A two-story expansion to the existing Eller College building, the $5 million Professional Development Center will bring greater synergy to Eller’s existing professional services and programs. Today, the college is a step closer to turning the center into a reality, thanks to a $1.5 million gift from Eller alumni and Karl and Stevie Eller.

The Professional Development Center will introduce a “seed to shelf” model, bringing career placement and training in-house to address the needs of business majors. Imagine a space where students could meet with recruiters, peer-edit resumes, or practice mock interviews. Eller’s coaching staff would guide those weighing career or academic options and share their own experiences as entrepreneurs and professionals. 

Students are already benefiting from the programming. For example, finance senior Melissa Rose says she landed with Goldman Sachs thanks to the recruiting program efforts. As well, Rose says she was introduced to a number of UA alumni employed at other Wall Street banks. Now she has burgeoning relationships and a leg up on the competition even before her diploma is in hand.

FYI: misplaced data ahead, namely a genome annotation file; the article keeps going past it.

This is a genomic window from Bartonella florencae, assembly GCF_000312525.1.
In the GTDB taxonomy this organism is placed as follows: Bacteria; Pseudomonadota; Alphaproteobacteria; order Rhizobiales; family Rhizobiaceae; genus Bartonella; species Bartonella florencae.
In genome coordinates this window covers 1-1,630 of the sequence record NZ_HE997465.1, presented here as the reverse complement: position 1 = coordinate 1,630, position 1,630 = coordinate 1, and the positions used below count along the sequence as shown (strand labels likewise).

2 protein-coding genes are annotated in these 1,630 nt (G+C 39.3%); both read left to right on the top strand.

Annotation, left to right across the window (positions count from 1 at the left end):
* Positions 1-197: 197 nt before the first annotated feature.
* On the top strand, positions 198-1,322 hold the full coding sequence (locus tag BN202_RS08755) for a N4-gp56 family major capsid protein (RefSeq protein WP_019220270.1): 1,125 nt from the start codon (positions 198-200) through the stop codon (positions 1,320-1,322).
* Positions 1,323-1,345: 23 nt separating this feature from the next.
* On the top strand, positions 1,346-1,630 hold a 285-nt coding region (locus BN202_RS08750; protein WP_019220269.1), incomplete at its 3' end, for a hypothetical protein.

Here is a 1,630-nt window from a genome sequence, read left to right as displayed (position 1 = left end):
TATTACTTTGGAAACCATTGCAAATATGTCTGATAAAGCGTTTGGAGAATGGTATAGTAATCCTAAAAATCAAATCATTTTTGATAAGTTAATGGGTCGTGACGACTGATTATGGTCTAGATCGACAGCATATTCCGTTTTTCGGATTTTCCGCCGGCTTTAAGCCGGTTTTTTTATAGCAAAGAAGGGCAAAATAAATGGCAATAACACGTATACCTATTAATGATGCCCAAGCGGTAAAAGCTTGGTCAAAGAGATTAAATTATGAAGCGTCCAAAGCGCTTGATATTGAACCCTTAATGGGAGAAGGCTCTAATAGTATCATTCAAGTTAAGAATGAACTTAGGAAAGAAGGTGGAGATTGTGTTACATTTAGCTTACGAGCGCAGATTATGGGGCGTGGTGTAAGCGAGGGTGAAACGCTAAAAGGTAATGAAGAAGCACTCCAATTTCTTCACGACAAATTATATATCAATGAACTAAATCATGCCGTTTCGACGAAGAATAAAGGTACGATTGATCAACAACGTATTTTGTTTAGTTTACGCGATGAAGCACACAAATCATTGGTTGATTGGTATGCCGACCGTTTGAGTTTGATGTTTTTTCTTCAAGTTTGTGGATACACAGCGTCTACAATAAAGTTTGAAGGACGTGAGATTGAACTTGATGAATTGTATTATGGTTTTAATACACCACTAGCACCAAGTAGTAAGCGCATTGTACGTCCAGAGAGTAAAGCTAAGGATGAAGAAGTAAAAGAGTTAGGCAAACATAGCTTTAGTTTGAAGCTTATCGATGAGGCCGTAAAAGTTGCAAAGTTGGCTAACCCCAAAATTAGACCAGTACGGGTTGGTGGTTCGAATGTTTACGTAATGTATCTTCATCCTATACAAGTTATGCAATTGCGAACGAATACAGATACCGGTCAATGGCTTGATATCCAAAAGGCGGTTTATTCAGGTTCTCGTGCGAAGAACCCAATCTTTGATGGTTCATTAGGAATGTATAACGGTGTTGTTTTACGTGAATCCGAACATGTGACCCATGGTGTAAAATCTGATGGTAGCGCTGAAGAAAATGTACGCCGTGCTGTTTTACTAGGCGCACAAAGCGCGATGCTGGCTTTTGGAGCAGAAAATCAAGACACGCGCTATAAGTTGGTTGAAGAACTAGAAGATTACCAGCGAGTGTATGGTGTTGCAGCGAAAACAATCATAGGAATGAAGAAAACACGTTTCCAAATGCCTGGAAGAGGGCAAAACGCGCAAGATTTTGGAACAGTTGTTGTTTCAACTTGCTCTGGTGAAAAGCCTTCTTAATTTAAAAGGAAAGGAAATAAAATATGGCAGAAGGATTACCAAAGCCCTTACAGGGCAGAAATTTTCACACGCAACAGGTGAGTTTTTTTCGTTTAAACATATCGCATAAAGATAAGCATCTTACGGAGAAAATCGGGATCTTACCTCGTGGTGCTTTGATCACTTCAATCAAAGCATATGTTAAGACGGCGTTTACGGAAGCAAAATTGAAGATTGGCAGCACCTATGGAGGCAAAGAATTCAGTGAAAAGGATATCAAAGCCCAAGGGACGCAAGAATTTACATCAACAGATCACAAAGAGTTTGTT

Once the center is complete, the success stories are anticipated to multiply. Even more self-possessed, confident job seekers will emerge with the training and skills necessary to land top-tier jobs.

For more information on the Professional Development Center, or to make a gift, visit   


James C. Wyant, professor emeritus and founding dean of the College of Optical Sciences, gave $10 million in endowed scholarship funds — the largest scholarship gift in the UA’s history. In a four-to-one match, donors contributed another $2.5 million to the endowed optics scholarships.  


A $5 million gift from the McKnight Brain Research Foundation is challenging philanthropists to match one-to-one its support for neuroscience research at the McKnight Brain Research Institute.